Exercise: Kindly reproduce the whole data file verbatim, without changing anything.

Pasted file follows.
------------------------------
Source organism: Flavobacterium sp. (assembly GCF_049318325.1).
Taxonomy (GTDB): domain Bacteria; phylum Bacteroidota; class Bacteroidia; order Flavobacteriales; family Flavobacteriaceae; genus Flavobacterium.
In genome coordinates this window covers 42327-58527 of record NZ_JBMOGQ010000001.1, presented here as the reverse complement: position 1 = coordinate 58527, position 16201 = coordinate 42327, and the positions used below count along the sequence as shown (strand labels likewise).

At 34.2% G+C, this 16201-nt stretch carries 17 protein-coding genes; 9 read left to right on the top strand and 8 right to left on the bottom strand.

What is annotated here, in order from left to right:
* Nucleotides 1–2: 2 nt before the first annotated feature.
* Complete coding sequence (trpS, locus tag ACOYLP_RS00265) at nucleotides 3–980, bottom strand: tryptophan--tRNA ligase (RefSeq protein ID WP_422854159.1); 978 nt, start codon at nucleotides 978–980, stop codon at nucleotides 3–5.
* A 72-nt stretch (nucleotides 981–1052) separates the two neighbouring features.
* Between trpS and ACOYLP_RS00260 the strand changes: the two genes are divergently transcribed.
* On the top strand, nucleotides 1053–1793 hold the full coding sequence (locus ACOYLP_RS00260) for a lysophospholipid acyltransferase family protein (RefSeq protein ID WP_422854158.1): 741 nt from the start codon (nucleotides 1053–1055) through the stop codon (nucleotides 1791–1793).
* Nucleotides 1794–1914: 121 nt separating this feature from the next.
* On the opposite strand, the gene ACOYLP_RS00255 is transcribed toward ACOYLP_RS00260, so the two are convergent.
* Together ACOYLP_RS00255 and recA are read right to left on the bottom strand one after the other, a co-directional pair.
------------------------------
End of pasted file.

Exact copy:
Source organism: Flavobacterium sp. (assembly GCF_049318325.1).
Taxonomy (GTDB): domain Bacteria; phylum Bacteroidota; class Bacteroidia; order Flavobacteriales; family Flavobacteriaceae; genus Flavobacterium.
In genome coordinates this window covers 42327-58527 of record NZ_JBMOGQ010000001.1, presented here as the reverse complement: position 1 = coordinate 58527, position 16201 = coordinate 42327, and the positions used below count along the sequence as shown (strand labels likewise).

At 34.2% G+C, this 16201-nt stretch carries 17 protein-coding genes; 9 read left to right on the top strand and 8 right to left on the bottom strand.

What is annotated here, in order from left to right:
* Nucleotides 1–2: 2 nt before the first annotated feature.
* Complete coding sequence (trpS, locus tag ACOYLP_RS00265) at nucleotides 3–980, bottom strand: tryptophan--tRNA ligase (RefSeq protein ID WP_422854159.1); 978 nt, start codon at nucleotides 978–980, stop codon at nucleotides 3–5.
* A 72-nt stretch (nucleotides 981–1052) separates the two neighbouring features.
* Between trpS and ACOYLP_RS00260 the strand changes: the two genes are divergently transcribed.
* On the top strand, nucleotides 1053–1793 hold the full coding sequence (locus ACOYLP_RS00260) for a lysophospholipid acyltransferase family protein (RefSeq protein ID WP_422854158.1): 741 nt from the start codon (nucleotides 1053–1055) through the stop codon (nucleotides 1791–1793).
* Nucleotides 1794–1914: 121 nt separating this feature from the next.
* On the opposite strand, the gene ACOYLP_RS00255 is transcribed toward ACOYLP_RS00260, so the two are convergent.
* Together ACOYLP_RS00255 and recA are read right to left on the bottom strand one after the other, a co-directional pair.